Product placement comes to the Oval Office

Last July the Independent went to Macy’s in New York to look at Ivanka Trump’s line of clothes.

One of the people at the Republican National Convention who received praise from all corners was Donald Trump’s daughter Ivanka.

People liked her sharp comments, and admired her stylish line of clothes, which she highlighted during her performances. When she tweeted a link the morning after delivering a speech about how her father would fight for America, the $139 (£106) pink dress she had worn sold out online.

Ok wait, she what? She promoted her clothes during her “performances” – meaning her appearances at a political convention which nominated her father as a candidate for president? She flogged her clothes there? How grotesque, how tacky, how inappropriate, how gross.

That’s disgusting.

Yet many will be surprised to learn that the vast majority of Ms Trump’s clothes are not manufactured in US, but in China and Vietnam, two countries under the spotlight for human rights abuses and poor labour conditions.

So she uses a political convention to market her product, and she makes her product cheaply by doing it in China and Vietnam.

An inspection by The Independent of more than 25 different items of Ms Trump’s range at the Macy’s flagship store in New York city, found not a single one was produced in the US. A sales assistant confirmed that no items in the collection were made at home.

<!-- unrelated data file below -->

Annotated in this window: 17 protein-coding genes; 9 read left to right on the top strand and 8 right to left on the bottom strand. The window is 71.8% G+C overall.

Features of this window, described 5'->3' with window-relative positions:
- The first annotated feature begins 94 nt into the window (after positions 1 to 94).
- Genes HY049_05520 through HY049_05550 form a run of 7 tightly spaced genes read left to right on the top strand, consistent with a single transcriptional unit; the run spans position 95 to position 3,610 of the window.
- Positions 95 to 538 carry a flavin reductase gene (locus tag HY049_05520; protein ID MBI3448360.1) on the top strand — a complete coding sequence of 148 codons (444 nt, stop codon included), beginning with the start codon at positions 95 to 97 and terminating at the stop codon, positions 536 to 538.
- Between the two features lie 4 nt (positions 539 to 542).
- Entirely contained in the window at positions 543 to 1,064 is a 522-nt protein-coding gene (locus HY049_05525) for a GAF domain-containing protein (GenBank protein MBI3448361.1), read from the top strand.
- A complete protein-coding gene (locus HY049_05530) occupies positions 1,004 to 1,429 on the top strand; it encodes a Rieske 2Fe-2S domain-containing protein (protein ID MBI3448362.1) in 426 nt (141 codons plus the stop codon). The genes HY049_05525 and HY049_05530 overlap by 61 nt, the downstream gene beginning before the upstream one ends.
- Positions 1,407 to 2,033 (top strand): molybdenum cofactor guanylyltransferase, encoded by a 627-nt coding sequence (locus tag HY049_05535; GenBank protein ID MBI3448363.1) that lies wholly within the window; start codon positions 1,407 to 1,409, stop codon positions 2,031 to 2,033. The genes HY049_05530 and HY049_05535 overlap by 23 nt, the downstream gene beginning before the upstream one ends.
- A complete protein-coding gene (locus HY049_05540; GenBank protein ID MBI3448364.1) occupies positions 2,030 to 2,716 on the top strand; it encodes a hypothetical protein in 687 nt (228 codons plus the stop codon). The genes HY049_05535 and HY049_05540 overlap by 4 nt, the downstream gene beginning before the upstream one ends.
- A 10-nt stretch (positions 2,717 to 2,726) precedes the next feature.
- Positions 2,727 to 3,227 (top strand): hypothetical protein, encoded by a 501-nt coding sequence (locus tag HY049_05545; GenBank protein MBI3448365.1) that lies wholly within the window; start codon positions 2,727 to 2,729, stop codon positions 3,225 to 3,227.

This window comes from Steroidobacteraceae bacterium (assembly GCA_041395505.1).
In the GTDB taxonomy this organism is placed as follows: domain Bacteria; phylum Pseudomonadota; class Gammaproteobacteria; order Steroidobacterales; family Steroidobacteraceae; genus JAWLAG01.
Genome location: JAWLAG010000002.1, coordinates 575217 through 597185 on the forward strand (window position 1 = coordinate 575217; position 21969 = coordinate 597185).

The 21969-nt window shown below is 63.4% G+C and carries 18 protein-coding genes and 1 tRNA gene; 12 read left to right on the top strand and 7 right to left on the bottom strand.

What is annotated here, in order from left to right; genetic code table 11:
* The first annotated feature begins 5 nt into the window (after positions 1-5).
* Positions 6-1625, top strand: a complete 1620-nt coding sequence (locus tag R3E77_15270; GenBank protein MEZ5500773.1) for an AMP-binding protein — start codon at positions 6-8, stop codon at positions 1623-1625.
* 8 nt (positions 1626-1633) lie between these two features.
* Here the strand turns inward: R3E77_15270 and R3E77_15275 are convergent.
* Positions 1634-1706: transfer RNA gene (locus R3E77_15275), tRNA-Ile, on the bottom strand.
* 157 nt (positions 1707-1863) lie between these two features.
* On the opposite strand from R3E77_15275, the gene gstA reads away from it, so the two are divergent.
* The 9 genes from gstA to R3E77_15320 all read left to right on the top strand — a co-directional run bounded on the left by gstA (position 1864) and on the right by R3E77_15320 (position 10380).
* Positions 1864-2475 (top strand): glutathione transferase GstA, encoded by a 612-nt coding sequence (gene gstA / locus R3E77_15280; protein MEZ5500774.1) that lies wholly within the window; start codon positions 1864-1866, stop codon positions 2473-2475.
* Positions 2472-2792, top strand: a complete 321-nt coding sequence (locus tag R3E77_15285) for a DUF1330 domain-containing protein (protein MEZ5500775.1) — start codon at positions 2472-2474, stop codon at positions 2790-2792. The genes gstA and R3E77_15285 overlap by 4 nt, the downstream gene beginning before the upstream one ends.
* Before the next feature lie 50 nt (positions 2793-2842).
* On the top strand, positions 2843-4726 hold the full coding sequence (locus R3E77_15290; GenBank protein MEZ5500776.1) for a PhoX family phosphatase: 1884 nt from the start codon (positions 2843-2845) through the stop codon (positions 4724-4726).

Donald? Any comment?

A number of commentators have favourably reflected on how Ms Trump used her moment in the spotlight last week in Cleveland to promote her own line of products, which includes clothing, accessories, shoes and fragrances.

Wtf? Why would anyone comment favorably on that? It’s so fucking sleazy.

During his campaign Mr Trump has spoken repeatedly about “bad trade deals” that have seen American jobs go to countries such as Mexico and China. When he was campaigning in Indiana he vowed to tax a producer of air conditioners, Carrier, which had announced it was moving 1,400 jobs from Indianapolis to Mexico.

Likewise, when he learned that the food giant RJR Nabisco had also relocated a factory to Mexico, he said he would stop eating Oreos, despite his love of the chocolate biscuits.

Later, speaking in the battleground state of Ohio in June, he declared: “We’re getting the hell beaten out of us. We’re going to stop. We’re going to bring jobs back to this country.”

Except in our companies. Everyone else’s, but not ours.

Harvard Trade and Investment Professor Robert Lawrence said earlier this year he had inspected a total of the 838 Ivanka Trump products that were advertised on the Trump.Com website. He said 628 were said to be imported and 354 were made specifically made in China. Her father’s products were also produced overseas.

“Trump castigates American companies like Apple, Ford, Carrier and Kraft that use their brands to sell goods in the US, but produce them in other countries,” he wrote in a column for PBS. “Yet despite these deep convictions, when it comes to his own businesses, Trump doesn’t exactly walk the walk.”

Why it’s almost as if he’s completely hollow.

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